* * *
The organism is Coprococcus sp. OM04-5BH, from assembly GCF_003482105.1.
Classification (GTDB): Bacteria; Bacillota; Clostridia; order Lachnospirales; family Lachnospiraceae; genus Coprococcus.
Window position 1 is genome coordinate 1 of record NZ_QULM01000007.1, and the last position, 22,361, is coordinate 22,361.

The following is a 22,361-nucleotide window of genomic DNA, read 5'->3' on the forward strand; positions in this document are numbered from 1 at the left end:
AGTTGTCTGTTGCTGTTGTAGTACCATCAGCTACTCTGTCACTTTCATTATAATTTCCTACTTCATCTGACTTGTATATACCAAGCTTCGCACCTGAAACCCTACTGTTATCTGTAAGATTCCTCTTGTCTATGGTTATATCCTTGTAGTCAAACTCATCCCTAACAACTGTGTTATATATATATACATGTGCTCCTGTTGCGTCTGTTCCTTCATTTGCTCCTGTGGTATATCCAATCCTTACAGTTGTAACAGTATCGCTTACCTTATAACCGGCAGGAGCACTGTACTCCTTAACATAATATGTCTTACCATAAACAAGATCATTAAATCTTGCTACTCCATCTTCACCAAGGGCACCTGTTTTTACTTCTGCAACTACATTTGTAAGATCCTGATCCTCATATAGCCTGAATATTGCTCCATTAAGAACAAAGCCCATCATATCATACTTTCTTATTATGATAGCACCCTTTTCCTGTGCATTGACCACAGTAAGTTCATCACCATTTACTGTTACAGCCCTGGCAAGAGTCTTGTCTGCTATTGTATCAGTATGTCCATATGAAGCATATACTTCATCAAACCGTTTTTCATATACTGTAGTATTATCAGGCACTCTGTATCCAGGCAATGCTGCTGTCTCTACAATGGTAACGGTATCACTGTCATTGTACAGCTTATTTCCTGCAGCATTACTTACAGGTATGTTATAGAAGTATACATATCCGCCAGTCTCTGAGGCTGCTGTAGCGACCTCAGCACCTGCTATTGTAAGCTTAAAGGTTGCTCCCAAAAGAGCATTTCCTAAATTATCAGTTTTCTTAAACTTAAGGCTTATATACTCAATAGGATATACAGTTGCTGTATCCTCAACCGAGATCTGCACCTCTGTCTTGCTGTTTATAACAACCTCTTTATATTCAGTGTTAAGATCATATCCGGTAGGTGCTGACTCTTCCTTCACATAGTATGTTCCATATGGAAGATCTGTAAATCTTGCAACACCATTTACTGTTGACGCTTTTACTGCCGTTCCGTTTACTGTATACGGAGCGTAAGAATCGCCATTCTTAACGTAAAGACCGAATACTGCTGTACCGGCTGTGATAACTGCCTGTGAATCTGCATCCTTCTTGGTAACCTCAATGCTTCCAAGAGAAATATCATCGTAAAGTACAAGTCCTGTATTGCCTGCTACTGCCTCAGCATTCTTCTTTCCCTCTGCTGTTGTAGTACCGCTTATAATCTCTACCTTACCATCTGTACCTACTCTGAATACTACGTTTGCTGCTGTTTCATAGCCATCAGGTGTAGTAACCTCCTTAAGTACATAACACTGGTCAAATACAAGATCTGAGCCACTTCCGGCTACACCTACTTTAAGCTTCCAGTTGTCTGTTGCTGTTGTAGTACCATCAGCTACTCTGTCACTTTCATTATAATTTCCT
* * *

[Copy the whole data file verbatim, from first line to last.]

The organism is Coprococcus sp. OM04-5BH, from assembly GCF_003482105.1.
Classification (GTDB): Bacteria; Bacillota; Clostridia; order Lachnospirales; family Lachnospiraceae; genus Coprococcus.
Window position 1 is genome coordinate 1 of record NZ_QULM01000007.1, and the last position, 22,361, is coordinate 22,361.

The following is a 22,361-nucleotide window of genomic DNA, read 5'->3' on the forward strand; positions in this document are numbered from 1 at the left end:
AGTTGTCTGTTGCTGTTGTAGTACCATCAGCTACTCTGTCACTTTCATTATAATTTCCTACTTCATCTGACTTGTATATACCAAGCTTCGCACCTGAAACCCTACTGTTATCTGTAAGATTCCTCTTGTCTATGGTTATATCCTTGTAGTCAAACTCATCCCTAACAACTGTGTTATATATATATACATGTGCTCCTGTTGCGTCTGTTCCTTCATTTGCTCCTGTGGTATATCCAATCCTTACAGTTGTAACAGTATCGCTTACCTTATAACCGGCAGGAGCACTGTACTCCTTAACATAATATGTCTTACCATAAACAAGATCATTAAATCTTGCTACTCCATCTTCACCAAGGGCACCTGTTTTTACTTCTGCAACTACATTTGTAAGATCCTGATCCTCATATAGCCTGAATATTGCTCCATTAAGAACAAAGCCCATCATATCATACTTTCTTATTATGATAGCACCCTTTTCCTGTGCATTGACCACAGTAAGTTCATCACCATTTACTGTTACAGCCCTGGCAAGAGTCTTGTCTGCTATTGTATCAGTATGTCCATATGAAGCATATACTTCATCAAACCGTTTTTCATATACTGTAGTATTATCAGGCACTCTGTATCCAGGCAATGCTGCTGTCTCTACAATGGTAACGGTATCACTGTCATTGTACAGCTTATTTCCTGCAGCATTACTTACAGGTATGTTATAGAAGTATACATATCCGCCAGTCTCTGAGGCTGCTGTAGCGACCTCAGCACCTGCTATTGTAAGCTTAAAGGTTGCTCCCAAAAGAGCATTTCCTAAATTATCAGTTTTCTTAAACTTAAGGCTTATATACTCAATAGGATATACAGTTGCTGTATCCTCAACCGAGATCTGCACCTCTGTCTTGCTGTTTATAACAACCTCTTTATATTCAGTGTTAAGATCATATCCGGTAGGTGCTGACTCTTCCTTCACATAGTATGTTCCATATGGAAGATCTGTAAATCTTGCAACACCATTTACTGTTGACGCTTTTACTGCCGTTCCGTTTACTGTATACGGAGCGTAAGAATCGCCATTCTTAACGTAAAGACCGAATACTGCTGTACCGGCTGTGATAACTGCCTGTGAATCTGCATCCTTCTTGGTAACCTCAATGCTTCCAAGAGAAATATCATCGTAAAGTACAAGTCCTGTATTGCCTGCTACTGCCTCAGCATTCTTCTTTCCCTCTGCTGTTGTAGTACCGCTTATAATCTCTACCTTACCATCTGTACCTACTCTGAATACTACGTTTGCTGCTGTTTCATAGCCATCAGGTGTAGTAACCTCCTTAAGTACATAACACTGGTCAAATACAAGATCTGAGCCACTTCCGGCTACACCTACTTTAAGCTTCCAGTTGTCTGTTGCTGTTGTAGTACCATCAGCTACTCTGTCACTTTCATTATAATTTCCT